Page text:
Patti Smith helped give birth to punk rock, inspired countless women to pick up guitars and microphones, turned her back on fame twice to raise a family, returned both times with escalated grace and wisdom, and, most of all, recorded 1975's Horses, one of the finest albums ever. But as with Bruce Springsteen and even Bob Dylan, her music doesn't always meet the lofty standards of her lyrics and her live performances. Like those other rock poet laureates, this fifty-seven-year-old instigator reaches for the divine, but sometimes her musicians and the melodies she creates with them prove themselves to be all too human.
Her first album for Columbia and ninth overall is perhaps her most human. Produced by Smith and her loyal band, Trampin' opens with the natural and strikingly straightforward "Jubilee," which calls for listeners to cast off their "Sunday shoes" and celebrate freedom and unity, despite "hawks circling the sky, scattering our glad day with death and despair." It would be a natural successor to Smith's "People Have the Power," but its ordinary riffs plod without attaining the transcendence Smith describes.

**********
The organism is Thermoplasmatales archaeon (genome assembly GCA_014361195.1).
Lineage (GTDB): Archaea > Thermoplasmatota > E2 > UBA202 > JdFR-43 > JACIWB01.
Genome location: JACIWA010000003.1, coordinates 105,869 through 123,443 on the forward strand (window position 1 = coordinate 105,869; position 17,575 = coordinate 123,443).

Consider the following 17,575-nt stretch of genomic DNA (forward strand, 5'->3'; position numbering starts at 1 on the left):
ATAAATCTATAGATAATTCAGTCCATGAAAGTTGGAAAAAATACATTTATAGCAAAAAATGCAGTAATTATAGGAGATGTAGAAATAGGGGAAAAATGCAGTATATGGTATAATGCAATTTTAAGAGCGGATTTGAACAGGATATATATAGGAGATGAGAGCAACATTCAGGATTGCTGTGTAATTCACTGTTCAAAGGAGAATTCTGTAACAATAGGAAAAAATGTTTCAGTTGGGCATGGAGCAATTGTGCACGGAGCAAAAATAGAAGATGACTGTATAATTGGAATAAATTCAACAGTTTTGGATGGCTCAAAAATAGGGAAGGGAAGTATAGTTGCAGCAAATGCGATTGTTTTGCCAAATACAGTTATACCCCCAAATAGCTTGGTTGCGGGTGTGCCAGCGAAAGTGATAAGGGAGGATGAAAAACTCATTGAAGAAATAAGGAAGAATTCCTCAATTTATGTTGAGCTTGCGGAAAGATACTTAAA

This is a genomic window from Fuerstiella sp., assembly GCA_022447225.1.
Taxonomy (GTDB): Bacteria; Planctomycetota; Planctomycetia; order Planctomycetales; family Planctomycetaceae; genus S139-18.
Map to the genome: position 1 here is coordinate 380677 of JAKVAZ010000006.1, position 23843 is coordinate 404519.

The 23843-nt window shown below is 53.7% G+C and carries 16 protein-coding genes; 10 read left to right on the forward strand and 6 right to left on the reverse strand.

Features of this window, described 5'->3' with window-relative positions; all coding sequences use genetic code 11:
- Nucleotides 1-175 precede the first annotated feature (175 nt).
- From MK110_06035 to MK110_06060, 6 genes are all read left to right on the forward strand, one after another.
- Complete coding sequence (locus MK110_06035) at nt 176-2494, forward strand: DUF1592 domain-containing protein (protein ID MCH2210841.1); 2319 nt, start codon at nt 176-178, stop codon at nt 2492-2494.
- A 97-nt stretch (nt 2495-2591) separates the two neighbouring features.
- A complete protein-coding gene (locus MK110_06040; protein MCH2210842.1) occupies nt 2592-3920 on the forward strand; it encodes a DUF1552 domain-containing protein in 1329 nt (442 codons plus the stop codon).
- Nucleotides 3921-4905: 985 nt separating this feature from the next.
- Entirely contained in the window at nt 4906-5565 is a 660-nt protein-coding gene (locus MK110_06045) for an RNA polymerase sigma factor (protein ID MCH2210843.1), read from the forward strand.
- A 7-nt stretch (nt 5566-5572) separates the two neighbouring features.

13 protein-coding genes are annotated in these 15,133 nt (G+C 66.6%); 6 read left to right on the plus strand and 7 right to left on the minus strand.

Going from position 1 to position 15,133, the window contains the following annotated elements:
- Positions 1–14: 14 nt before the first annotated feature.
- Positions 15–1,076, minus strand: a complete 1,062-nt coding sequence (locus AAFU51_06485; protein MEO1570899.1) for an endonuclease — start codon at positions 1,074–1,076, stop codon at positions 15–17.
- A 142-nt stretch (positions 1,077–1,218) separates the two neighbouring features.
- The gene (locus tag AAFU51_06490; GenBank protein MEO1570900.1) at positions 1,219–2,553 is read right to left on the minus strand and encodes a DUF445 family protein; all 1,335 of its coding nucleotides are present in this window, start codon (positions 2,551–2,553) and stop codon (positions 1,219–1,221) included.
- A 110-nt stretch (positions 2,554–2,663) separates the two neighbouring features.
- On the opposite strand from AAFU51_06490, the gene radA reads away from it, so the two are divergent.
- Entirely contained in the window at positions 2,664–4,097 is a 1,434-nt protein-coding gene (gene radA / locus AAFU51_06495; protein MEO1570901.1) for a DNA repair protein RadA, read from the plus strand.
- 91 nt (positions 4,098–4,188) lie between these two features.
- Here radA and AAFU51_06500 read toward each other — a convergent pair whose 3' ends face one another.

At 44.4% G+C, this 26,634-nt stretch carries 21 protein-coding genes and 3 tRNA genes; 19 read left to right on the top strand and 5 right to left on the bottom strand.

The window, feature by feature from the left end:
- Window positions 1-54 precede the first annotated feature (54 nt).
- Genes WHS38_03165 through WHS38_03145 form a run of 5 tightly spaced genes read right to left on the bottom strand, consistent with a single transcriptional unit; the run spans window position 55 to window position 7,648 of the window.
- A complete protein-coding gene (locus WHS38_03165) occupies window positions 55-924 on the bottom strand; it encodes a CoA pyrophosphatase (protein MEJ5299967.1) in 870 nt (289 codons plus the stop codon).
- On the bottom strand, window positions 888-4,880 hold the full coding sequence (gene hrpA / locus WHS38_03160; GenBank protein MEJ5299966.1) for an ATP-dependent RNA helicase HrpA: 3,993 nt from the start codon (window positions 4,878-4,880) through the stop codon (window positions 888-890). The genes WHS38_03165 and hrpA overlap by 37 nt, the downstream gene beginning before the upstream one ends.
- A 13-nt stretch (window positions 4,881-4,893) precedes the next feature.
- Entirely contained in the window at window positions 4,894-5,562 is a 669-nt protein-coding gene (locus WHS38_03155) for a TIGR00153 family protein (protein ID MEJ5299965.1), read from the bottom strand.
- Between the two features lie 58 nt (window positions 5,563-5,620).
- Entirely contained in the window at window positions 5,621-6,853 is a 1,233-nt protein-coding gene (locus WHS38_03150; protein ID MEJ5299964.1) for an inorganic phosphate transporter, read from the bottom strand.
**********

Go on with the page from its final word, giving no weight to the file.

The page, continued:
Several other tracks nobly fail. "Gandhi" and "Radio Baghdad" stretch out for nine and twelve minutes, respectively, but only fleetingly match the sustained peaks of Smith's descriptions of life-sustaining protest and senseless war. It's the modest, more melodic songs that triumph — "Mother Rose," with its concise Duane Eddy-esque guitar break; "My Blakean Year," a restrained, resigned rocker; and "Peaceable Kingdom," in which Smith offers hope for the rebuilding of a shattered post-9/ 11 world. Even more blissful is the title track: Accompanied solely by her daughter Jesse on piano, Smith covers a traditional spiritual. "Tryin' to make heaven my home," she repeats ever so soulfully. Here, she makes her home heaven.